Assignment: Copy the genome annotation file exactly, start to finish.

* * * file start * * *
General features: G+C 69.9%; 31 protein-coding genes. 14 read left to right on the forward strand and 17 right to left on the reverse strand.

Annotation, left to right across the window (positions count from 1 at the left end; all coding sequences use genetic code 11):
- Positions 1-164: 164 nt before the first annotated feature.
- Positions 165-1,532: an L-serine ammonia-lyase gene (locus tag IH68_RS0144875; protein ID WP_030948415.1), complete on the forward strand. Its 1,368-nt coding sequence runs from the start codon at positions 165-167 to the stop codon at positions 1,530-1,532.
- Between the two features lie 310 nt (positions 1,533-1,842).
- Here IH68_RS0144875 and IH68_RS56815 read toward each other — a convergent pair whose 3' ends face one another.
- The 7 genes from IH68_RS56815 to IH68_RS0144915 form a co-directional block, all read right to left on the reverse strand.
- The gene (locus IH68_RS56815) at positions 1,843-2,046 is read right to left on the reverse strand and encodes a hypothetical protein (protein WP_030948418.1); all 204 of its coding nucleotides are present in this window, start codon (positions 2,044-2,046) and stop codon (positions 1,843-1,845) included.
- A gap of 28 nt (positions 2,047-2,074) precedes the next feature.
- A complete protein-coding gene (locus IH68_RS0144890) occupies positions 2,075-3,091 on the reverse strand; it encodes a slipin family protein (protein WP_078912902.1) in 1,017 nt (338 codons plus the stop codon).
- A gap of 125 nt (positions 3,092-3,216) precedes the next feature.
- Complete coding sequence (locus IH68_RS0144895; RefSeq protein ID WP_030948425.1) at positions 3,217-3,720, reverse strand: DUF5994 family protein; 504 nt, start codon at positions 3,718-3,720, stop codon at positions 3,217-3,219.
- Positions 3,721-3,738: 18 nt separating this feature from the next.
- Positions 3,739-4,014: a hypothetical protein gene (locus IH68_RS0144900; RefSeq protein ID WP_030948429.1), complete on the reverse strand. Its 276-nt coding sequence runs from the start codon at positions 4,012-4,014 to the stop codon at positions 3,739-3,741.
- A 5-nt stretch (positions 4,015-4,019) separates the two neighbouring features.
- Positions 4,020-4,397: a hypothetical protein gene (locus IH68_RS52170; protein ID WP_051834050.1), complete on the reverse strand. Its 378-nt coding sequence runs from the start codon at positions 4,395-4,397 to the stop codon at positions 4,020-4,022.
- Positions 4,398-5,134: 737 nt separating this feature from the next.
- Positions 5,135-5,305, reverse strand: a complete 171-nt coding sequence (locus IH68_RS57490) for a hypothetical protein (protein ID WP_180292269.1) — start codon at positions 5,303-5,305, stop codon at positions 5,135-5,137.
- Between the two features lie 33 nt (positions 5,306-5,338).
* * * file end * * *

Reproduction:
General features: G+C 69.9%; 31 protein-coding genes. 14 read left to right on the forward strand and 17 right to left on the reverse strand.

Annotation, left to right across the window (positions count from 1 at the left end; all coding sequences use genetic code 11):
- Positions 1-164: 164 nt before the first annotated feature.
- Positions 165-1,532: an L-serine ammonia-lyase gene (locus tag IH68_RS0144875; protein ID WP_030948415.1), complete on the forward strand. Its 1,368-nt coding sequence runs from the start codon at positions 165-167 to the stop codon at positions 1,530-1,532.
- Between the two features lie 310 nt (positions 1,533-1,842).
- Here IH68_RS0144875 and IH68_RS56815 read toward each other — a convergent pair whose 3' ends face one another.
- The 7 genes from IH68_RS56815 to IH68_RS0144915 form a co-directional block, all read right to left on the reverse strand.
- The gene (locus IH68_RS56815) at positions 1,843-2,046 is read right to left on the reverse strand and encodes a hypothetical protein (protein WP_030948418.1); all 204 of its coding nucleotides are present in this window, start codon (positions 2,044-2,046) and stop codon (positions 1,843-1,845) included.
- A gap of 28 nt (positions 2,047-2,074) precedes the next feature.
- A complete protein-coding gene (locus IH68_RS0144890) occupies positions 2,075-3,091 on the reverse strand; it encodes a slipin family protein (protein WP_078912902.1) in 1,017 nt (338 codons plus the stop codon).
- A gap of 125 nt (positions 3,092-3,216) precedes the next feature.
- Complete coding sequence (locus IH68_RS0144895; RefSeq protein ID WP_030948425.1) at positions 3,217-3,720, reverse strand: DUF5994 family protein; 504 nt, start codon at positions 3,718-3,720, stop codon at positions 3,217-3,219.
- Positions 3,721-3,738: 18 nt separating this feature from the next.
- Positions 3,739-4,014: a hypothetical protein gene (locus IH68_RS0144900; RefSeq protein ID WP_030948429.1), complete on the reverse strand. Its 276-nt coding sequence runs from the start codon at positions 4,012-4,014 to the stop codon at positions 3,739-3,741.
- A 5-nt stretch (positions 4,015-4,019) separates the two neighbouring features.
- Positions 4,020-4,397: a hypothetical protein gene (locus IH68_RS52170; protein ID WP_051834050.1), complete on the reverse strand. Its 378-nt coding sequence runs from the start codon at positions 4,395-4,397 to the stop codon at positions 4,020-4,022.
- Positions 4,398-5,134: 737 nt separating this feature from the next.
- Positions 5,135-5,305, reverse strand: a complete 171-nt coding sequence (locus IH68_RS57490) for a hypothetical protein (protein ID WP_180292269.1) — start codon at positions 5,303-5,305, stop codon at positions 5,135-5,137.
- Between the two features lie 33 nt (positions 5,306-5,338).